NPH Lawyers Win Vacation Benefits Case: Labor Board relies on recent NH Supreme Court precedent in case also won by NPH


On December 23, 2014, the NH Public Employee Relations Board ruled in favor of the Goffstown Police Union, NEPBA Local 24, in a case litigated by NPH Attorneys Peter Perroni and Meghan Cooper.  The dispute involved the Town’s refusal to pay additional vacation due officers, based on additional years of service; the Town claimed that because the parties were in the hiatus period between contracts, it had no obligation to pay the Continue reading

NPH Attorneys win Serious Discipline Case for Veteran Middlesex Sheriff’s Officer: Case Highlights Challenges of Understaffed Officers in a Severely Overcrowded Jail


NPH attorneys Gary Nolan and Meghan Cooper won a significant arbitration victory for a 30-year employee of the Middlesex Sheriff’s Office, NEPBA Local 500, in a case that brought sharp focus onto the issue of prison overcrowding, while highlighting the difficulty faced by a consistently shrinking compliment of officers. The Award of the arbitrator, rendered on Christmas Eve, overturned entirely the Sheriff’s heavy-handed discipline of a veteran, well-respected officer with an impeccable record of service.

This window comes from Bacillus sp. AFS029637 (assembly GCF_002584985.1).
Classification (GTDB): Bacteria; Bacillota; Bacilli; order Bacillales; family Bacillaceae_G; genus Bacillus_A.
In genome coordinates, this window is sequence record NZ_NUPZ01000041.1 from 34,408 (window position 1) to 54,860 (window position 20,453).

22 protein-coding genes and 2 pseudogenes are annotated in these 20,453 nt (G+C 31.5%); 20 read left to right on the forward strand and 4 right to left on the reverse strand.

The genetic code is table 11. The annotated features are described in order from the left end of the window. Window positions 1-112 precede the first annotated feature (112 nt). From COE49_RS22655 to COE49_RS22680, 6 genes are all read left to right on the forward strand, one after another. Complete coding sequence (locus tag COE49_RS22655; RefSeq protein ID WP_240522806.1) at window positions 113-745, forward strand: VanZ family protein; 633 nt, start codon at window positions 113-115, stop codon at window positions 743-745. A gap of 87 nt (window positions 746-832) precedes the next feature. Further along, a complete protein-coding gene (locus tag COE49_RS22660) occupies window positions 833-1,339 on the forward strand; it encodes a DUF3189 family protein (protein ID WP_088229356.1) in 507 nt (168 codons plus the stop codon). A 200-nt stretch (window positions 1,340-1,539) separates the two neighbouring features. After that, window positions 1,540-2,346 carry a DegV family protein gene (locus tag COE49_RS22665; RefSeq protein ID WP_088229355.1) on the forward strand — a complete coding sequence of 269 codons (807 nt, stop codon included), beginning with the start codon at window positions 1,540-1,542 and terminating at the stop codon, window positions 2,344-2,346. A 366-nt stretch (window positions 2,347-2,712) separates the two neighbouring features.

In 2012, the Cambridge Jail, designed to hold 160 pretrial detainees, had swelled to a population of more than 400; meanwhile, officer staffing had drastically decreased. With Continue reading

NPH Lawyers Win Excessive Force Trial On Behalf of New Hampshire Police Sergeant: Prosecution’s case was based primarily on helmet camera video evidence.


On December 11, 2014, after a contentious three-day trial in Strafford County Superior Court, Nolan Perroni Harrington, LLP lawyers Peter Perroni and Meghan Cooper successfully obtained a Not Guilty verdict on behalf of a Farmington, NH (NEPBA Local 212) Police Sergeant accused of assault during the arrest of an individual in June 2013. The trial involved so-called “helmet cam” video evidence of the encounter between police and the suspect, who was being taken into custody for a felony reckless conduct charge. After striking the officer with his motor vehicle and then fleeing the scene, the suspect was apprehended outside of his home. During a time of unprecedented scrutiny of police use of force, Attorneys Perroni and Cooper convinced the Court that the force used by the Sergeant was reasonable in the circumstances and necessary to effectuate the arrest of the individual.